While the American Project at Pepperdine School of Public Policy has focused on exploring the history and future implications of a "conservatism of connection" in our policy and politics, the philosophical and practical background of communitarianism has stretched across partisan boundaries. From thinkers—like Robert Nisbet and Hannah Ahrendt—to policy influencers—like Peter Berger and John McKnight—the seeds of a multi-partisan movement were sewn decades ago.
In particular, the 1990s provide an interesting precedent for a reimagined communitarian movement for the 21st century. Recent American Project panels have highlighted a thriving consensus during that decade, which involved policymakers across Democratic and Republican presidential and gubernatorial administrations. This coalition seemed to collapse with 9/11 and a dramatic swing toward federal and international policy.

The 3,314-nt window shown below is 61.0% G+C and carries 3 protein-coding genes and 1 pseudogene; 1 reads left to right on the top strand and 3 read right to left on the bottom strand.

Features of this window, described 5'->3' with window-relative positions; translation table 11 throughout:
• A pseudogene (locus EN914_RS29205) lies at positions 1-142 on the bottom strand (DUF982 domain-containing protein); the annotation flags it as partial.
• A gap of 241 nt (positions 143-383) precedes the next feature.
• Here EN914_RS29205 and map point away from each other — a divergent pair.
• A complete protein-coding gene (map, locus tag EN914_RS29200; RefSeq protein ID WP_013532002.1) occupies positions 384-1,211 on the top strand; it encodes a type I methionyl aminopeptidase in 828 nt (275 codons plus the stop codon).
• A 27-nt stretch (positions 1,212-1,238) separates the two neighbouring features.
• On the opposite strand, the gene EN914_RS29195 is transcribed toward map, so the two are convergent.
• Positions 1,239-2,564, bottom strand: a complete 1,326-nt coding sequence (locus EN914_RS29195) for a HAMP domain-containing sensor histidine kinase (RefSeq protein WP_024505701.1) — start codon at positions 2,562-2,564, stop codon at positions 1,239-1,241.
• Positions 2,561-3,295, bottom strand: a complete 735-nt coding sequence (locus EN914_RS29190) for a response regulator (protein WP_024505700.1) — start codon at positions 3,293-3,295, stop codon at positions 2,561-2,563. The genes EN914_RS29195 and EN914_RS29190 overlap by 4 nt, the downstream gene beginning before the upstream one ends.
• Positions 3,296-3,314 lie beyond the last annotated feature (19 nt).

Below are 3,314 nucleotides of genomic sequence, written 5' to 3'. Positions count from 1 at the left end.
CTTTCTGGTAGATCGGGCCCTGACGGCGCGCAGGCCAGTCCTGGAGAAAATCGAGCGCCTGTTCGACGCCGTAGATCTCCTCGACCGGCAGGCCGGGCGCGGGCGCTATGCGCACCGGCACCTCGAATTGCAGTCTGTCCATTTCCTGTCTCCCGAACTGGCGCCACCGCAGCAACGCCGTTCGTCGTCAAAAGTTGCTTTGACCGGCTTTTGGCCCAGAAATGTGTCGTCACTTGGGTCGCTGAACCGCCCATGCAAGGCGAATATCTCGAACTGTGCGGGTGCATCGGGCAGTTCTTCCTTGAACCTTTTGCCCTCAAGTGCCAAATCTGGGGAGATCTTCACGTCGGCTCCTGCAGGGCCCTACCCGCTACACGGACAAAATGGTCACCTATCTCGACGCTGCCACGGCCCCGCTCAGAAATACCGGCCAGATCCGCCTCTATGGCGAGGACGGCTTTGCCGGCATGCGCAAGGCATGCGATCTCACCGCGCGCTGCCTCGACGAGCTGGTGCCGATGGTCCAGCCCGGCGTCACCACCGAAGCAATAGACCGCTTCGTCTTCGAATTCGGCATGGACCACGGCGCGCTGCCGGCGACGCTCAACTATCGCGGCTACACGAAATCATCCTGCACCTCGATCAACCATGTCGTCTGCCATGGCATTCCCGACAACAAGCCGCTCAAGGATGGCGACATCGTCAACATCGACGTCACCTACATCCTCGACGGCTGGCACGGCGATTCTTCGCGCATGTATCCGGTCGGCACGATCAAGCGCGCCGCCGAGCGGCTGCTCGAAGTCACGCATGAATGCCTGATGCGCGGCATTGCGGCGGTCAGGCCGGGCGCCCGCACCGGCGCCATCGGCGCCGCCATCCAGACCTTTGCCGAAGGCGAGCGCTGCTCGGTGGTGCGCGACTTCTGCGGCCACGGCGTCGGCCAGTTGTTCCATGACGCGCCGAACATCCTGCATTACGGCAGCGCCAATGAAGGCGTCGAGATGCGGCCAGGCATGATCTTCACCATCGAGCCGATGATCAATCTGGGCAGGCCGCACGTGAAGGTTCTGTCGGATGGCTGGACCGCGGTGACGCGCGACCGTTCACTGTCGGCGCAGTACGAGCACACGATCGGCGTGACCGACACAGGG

As the pandemic highlights the societal challenges brought about by loneliness and alienation, could the time be right for a revived communitarian movement with its focus on local engagement and the strengthening of our civic institutions?
On Monday, April 5, 2020 Pepperdine School of Public Policy hosted two civic practitioners - one from the left, the other from the right—as they discussed the prospects (and challenges) for a new communitarian consensus in our public policy and politics.